Despite concerns about possible attempts to hack or otherwise tamper with the U.S. election, voting appears to have gone smoothly, with no attacks or intrusions. The Department of Homeland Security said it had no reports of election-related cyber breaches. … “All the discussions this year about security gave states another measure of protection,” said Pamela Smith, president of Verified Voting, a non-partisan, non-profit organization that advocates for elections accuracy. That work also helped minimize the effects caused by breakdowns of voting machines or crashes of registration databases. In Smith’s experience, the resiliency of the voting system after something goes wrong is what keeps small problems small. For example in Colorado, the state’s electronic voter registration system went down for 29 minutes, from 2:47 p.m. to 3:16 p.m. local time, according to Secretary of State’s spokeswoman Lynn Bartels. Voting continued during the outage, though while the registration system was out, clerks were not be able to process mail-in ballots and in-person voters had to use provisional ballots. Once the system was back up and running normal voting resumed. “It’s very possible that things like what happened in Colorado could have been worse had there not been this emphasis on checking these systems. Instead of it being 29 minutes it could have been much longer,” Verified Voting’s Smith said.
The largest nonpartisan voter hotline is expecting to receive a record number of calls regarding problems at polling stations across the nation. “In Texas we have seen confusion across the board in regards to the ID requirements that are in place for voters. In Florida we have received an uptick in the number of voter intimidation complaints,” Kristen Clarke, president and executive director of the Lawyers’ Committee for Civil Rights Under Law, said at news conference in Washington, D.C. The Election Protection Hotline, staffed by more than 8,000 volunteers, fielded about 5,500 calls by 9:30 am EST before all the polls were even open. As of 2:30 p.m., Clarke said the center received at least 20,000 calls. The states with the highest call volume were Florida, Texas, North Carolina, Pennsylvania and New York. (Florida, North Carolina and Pennsylvania are swing states.) Calls included voters reporting intimidation, late polling-location openings, and confusion by poll workers as to the identification required for different states.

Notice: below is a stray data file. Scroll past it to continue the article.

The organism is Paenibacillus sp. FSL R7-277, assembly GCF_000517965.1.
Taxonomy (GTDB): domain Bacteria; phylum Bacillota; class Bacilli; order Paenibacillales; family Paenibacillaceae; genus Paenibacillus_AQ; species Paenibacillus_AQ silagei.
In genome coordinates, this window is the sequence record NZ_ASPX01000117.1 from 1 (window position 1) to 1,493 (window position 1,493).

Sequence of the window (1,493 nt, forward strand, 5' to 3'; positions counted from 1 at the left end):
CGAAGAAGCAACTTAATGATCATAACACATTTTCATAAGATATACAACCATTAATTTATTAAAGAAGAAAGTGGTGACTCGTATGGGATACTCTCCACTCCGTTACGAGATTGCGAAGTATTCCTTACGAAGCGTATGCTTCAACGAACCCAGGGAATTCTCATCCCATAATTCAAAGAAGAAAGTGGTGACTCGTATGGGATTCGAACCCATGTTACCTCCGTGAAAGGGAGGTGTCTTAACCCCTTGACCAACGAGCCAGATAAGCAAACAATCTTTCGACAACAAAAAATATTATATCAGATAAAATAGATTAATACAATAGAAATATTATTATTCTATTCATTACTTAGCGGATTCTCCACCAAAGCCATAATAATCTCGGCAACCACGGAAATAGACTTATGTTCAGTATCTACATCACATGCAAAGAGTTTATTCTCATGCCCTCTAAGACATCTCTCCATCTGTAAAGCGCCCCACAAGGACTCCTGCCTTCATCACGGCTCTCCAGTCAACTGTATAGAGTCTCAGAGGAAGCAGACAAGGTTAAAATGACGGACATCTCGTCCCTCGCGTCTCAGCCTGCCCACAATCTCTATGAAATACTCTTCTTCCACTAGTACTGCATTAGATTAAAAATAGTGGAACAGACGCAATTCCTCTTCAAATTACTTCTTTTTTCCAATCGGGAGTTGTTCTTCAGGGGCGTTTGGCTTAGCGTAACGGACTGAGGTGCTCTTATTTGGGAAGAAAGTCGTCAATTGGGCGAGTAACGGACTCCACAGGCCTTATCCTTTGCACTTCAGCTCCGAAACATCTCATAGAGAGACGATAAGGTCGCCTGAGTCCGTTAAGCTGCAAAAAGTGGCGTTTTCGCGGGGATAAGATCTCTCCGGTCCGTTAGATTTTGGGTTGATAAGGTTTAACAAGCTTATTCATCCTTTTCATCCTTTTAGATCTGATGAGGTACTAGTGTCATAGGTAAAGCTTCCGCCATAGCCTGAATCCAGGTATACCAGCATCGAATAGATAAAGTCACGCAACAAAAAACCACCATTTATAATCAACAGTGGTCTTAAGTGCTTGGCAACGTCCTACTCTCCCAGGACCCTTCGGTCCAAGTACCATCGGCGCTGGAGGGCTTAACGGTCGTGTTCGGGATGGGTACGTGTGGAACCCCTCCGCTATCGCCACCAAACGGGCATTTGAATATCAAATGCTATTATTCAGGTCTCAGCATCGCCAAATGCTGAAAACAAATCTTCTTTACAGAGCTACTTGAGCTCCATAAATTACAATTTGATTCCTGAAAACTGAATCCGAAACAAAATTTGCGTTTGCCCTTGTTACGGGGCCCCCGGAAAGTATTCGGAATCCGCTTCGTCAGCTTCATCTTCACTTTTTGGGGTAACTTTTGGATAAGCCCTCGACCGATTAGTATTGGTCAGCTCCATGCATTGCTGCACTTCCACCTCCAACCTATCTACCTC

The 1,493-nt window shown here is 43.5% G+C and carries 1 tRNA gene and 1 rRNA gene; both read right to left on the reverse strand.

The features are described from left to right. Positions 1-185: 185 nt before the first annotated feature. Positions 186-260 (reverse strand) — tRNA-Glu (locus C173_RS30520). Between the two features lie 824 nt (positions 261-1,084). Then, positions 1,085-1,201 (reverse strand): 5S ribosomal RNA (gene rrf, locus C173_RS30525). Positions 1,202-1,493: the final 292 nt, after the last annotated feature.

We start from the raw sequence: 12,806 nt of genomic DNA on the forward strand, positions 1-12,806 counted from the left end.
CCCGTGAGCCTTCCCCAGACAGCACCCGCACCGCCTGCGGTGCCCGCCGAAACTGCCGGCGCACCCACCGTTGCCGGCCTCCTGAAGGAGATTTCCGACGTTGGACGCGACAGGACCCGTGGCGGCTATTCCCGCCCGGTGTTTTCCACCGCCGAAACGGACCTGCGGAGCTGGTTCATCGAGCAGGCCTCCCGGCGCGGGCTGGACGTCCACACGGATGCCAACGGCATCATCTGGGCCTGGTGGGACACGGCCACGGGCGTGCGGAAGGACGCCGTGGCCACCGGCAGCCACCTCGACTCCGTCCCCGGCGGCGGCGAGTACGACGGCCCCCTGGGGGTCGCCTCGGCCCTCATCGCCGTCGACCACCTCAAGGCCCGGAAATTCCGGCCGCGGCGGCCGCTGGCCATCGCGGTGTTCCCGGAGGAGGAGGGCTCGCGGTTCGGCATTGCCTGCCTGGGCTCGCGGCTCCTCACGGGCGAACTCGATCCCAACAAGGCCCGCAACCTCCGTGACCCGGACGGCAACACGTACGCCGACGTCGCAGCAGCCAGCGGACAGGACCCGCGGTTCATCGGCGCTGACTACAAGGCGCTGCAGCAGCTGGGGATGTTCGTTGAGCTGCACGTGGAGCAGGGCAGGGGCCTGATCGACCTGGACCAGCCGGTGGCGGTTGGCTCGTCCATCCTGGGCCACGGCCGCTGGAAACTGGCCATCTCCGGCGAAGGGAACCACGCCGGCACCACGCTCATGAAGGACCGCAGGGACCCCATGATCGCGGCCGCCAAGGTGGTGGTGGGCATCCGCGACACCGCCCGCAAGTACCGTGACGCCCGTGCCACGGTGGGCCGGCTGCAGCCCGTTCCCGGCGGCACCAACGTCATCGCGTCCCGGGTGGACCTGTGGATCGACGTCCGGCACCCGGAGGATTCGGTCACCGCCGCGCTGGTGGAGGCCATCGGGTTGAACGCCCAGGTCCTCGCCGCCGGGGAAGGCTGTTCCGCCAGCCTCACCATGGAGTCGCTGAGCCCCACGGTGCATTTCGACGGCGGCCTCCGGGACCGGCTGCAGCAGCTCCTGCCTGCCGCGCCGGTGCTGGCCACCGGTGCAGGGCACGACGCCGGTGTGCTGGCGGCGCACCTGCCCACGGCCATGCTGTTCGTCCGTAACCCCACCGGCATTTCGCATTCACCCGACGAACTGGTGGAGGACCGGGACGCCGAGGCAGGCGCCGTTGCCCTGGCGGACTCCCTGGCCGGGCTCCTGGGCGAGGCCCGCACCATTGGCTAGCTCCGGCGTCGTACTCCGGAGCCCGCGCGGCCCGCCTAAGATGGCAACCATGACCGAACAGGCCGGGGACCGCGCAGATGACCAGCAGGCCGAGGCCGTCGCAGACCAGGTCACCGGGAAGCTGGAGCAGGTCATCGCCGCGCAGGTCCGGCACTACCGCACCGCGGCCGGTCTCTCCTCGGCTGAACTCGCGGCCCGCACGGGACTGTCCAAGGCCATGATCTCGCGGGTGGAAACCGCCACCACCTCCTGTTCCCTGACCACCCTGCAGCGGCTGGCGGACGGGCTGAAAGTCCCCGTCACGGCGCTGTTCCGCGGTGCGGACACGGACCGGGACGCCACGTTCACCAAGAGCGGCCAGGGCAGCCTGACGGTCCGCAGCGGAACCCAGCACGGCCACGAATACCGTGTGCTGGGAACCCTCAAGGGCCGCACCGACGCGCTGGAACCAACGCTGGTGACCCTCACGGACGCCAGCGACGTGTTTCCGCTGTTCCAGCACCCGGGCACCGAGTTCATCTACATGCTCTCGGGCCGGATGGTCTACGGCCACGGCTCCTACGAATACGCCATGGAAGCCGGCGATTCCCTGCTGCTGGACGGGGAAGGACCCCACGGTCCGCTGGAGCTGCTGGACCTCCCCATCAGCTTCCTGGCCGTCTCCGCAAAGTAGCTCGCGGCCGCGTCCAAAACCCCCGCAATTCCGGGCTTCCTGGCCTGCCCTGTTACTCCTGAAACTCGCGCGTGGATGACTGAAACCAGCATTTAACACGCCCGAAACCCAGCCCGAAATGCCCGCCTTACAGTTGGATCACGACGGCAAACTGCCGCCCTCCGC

As one of the most divisive and least predictable campaign seasons in memory came to an end on Tuesday, millions of Americans from all walks of life took part in a time-honored national tradition: They did not vote. Some people were barred from voting by law, and others were effectively blocked by the obstacles put up by new restrictions or stalled by the memories of bad experiences the last time around. For others, child-care and work demands proved too difficult to juggle with going to a polling place. Some decided not to cast a ballot on principle. But there were plenty who just could not be bothered with the whole business. “Part of it is laziness,” said Charlene Petrillo, 47, standing behind a meat counter in Lake Geneva, Wis., and acknowledging that she had been stirred by campaigns before, like President Obama’s, but had never actually gone through with the actual voting part. “I don’t want to stand in line with a hundred thousand people.”
Most Americans assume that by the wee hours of tomorrow, the national media will declare (unofficially, but still decisively) either Hillary Clinton or Donald Trump our next president. Of course, the 2000 election showed that the result might not be settled so quickly. Considering how tight the polls have been, one or two battleground states may be too close to call Wednesday morning. That would be good news for Hillary Clinton’s chances. She’ll probably take more of the mail-in and provisional ballots that can’t be counted until the days and weeks after the election. Whatever her vote share tonight, it will probably increase in the weeks to come. Let us explain. For election administrators, 2000 was a wake-up call. Prompted by the controversial Bush v. Gore decision, states created uniform counting standards, which had been contested during the Florida recount. Reforms include safeguards that protect voters whose names were improperly removed (or never added) to registration lists, and procedures to ensure overseas citizens’ and service members’ votes will be handled equitably. But some of those election administration changes make it much more likely that millions of votes won’t be counted until the days and weeks following Election Day.